Saturday 20 January 2018

The ESRI needs to learn from mistakes and change

John FitzGerald is naive to believe he is powerless; the truth is that he is a player with a significant influence on the State’s economic policies, despite his belief in his own impotence.
John FitzGerald is naive to believe he is powerless; the truth is that he is a player with a significant influence on the State’s economic policies, despite his belief in his own impotence.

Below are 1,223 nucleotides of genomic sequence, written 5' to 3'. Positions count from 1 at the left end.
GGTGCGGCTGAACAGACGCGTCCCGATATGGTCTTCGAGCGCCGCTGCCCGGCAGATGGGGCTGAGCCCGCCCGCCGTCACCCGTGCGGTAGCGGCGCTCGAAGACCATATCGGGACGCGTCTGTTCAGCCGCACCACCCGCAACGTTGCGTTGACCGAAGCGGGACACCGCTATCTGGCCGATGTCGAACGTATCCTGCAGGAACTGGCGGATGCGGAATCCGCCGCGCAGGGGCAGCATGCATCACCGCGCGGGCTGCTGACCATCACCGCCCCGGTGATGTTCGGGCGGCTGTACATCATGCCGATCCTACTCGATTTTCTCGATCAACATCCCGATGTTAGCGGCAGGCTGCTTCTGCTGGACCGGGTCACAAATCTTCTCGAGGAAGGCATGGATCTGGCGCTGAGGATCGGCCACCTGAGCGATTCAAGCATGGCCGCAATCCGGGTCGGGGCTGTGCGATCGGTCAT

Thomas Molloy

Thomas Molloy

It was hard not to feel sorry for former ESRI economist John FitzGerald yesterday. He told a couple of TDs and senators after his damning evidence to the Oireachtas Banking Inquiry that it felt like "the first time in 30 years that I was listened to".

That plaintive cry from the heart poses more questions than it answers.

How could a man who sits on the board of the Central Bank believe nobody listens to him? How could a man who was once the research economist at the country's biggest think tank believe nobody listens to him? How could a professor who has a regular newspaper column believe nobody listens to him?

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